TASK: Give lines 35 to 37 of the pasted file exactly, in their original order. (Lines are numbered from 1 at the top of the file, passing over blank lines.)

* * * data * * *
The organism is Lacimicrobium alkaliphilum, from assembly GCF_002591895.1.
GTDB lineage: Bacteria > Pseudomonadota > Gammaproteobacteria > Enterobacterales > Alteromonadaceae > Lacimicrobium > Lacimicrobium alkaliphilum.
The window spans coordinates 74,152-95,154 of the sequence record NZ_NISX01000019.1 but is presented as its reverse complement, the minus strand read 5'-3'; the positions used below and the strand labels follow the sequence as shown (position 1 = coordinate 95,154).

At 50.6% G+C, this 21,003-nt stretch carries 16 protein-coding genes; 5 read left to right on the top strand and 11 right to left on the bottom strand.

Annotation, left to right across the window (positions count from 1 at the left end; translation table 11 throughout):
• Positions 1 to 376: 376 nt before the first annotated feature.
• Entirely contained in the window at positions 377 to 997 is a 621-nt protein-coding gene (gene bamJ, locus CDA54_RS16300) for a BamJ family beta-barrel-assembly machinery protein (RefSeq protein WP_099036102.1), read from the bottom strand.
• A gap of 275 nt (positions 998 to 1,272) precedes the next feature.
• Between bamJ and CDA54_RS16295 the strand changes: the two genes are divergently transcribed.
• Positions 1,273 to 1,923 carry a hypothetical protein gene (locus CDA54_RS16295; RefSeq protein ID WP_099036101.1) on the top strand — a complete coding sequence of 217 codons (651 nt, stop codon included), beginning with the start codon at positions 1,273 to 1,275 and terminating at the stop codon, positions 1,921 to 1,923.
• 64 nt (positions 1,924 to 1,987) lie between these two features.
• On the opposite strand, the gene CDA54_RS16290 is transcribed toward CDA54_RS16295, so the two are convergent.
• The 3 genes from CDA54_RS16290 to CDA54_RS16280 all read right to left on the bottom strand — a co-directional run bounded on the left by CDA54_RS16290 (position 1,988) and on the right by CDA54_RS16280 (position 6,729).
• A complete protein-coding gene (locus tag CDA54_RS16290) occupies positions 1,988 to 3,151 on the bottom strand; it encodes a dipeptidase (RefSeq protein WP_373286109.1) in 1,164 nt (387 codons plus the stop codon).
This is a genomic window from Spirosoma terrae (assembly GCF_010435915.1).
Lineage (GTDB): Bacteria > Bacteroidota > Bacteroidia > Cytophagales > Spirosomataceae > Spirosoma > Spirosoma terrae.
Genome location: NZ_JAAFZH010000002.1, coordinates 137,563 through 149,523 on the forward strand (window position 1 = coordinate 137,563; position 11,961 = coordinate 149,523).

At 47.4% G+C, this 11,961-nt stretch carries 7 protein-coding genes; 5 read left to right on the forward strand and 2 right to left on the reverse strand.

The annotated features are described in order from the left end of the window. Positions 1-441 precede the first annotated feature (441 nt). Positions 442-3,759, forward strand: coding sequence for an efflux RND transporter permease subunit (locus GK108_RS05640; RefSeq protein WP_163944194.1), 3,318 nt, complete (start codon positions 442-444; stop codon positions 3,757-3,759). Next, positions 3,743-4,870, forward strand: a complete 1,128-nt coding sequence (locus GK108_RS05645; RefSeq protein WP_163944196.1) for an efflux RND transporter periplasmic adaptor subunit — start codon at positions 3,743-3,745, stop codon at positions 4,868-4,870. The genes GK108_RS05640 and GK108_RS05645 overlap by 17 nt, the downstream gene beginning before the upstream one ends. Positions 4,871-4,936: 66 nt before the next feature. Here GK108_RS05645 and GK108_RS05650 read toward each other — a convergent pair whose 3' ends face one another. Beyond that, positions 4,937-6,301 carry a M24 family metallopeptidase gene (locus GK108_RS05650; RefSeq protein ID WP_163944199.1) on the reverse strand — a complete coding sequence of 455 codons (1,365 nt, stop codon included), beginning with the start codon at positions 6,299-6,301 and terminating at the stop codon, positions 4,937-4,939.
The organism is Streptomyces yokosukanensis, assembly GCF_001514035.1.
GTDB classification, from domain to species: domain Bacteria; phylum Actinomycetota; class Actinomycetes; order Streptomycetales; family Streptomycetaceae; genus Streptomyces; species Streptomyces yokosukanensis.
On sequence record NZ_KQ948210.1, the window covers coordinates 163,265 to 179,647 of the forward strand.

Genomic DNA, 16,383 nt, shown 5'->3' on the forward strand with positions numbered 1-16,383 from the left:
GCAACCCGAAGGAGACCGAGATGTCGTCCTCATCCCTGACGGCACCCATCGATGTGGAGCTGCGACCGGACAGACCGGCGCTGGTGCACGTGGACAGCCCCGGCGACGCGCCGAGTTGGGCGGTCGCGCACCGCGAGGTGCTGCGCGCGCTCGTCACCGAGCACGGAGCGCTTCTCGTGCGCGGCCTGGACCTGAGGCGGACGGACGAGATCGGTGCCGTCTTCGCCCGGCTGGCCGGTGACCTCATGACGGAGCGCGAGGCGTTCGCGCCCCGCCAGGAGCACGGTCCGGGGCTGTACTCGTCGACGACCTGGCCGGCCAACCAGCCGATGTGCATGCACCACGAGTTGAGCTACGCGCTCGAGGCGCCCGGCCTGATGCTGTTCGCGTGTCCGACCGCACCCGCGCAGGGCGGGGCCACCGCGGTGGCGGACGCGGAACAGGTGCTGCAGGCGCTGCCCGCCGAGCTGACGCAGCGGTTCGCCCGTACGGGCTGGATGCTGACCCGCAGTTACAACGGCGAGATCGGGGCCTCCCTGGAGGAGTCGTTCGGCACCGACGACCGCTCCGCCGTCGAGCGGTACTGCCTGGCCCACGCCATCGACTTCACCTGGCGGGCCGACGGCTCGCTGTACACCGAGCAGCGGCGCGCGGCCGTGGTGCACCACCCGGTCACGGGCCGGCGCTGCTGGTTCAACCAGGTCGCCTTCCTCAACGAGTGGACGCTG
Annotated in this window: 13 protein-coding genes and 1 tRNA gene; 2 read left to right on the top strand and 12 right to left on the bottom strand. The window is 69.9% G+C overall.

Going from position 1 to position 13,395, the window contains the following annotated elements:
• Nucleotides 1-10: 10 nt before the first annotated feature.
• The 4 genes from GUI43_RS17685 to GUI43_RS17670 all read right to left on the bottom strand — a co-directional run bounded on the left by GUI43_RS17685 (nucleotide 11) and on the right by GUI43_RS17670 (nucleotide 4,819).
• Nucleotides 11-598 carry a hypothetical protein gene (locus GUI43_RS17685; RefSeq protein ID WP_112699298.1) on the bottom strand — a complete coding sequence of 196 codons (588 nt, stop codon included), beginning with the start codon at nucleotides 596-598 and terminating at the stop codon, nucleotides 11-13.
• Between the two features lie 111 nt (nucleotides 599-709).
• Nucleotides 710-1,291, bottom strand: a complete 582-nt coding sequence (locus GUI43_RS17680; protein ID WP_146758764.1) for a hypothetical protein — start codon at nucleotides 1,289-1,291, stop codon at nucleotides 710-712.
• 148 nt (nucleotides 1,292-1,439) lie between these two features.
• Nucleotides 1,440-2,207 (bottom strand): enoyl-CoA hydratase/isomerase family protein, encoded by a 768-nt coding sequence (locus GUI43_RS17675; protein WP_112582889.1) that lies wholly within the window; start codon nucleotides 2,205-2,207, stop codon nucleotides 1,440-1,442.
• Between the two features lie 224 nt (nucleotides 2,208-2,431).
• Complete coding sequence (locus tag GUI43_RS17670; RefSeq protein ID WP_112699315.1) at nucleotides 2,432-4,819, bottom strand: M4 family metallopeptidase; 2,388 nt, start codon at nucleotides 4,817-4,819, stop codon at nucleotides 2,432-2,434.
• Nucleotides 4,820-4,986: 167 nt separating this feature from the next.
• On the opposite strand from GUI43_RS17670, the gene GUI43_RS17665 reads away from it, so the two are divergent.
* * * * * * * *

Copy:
• Complete coding sequence (locus tag GUI43_RS17670; RefSeq protein ID WP_112699315.1) at nucleotides 2,432-4,819, bottom strand: M4 family metallopeptidase; 2,388 nt, start codon at nucleotides 4,817-4,819, stop codon at nucleotides 2,432-2,434.
• Nucleotides 4,820-4,986: 167 nt separating this feature from the next.
• On the opposite strand from GUI43_RS17670, the gene GUI43_RS17665 reads away from it, so the two are divergent.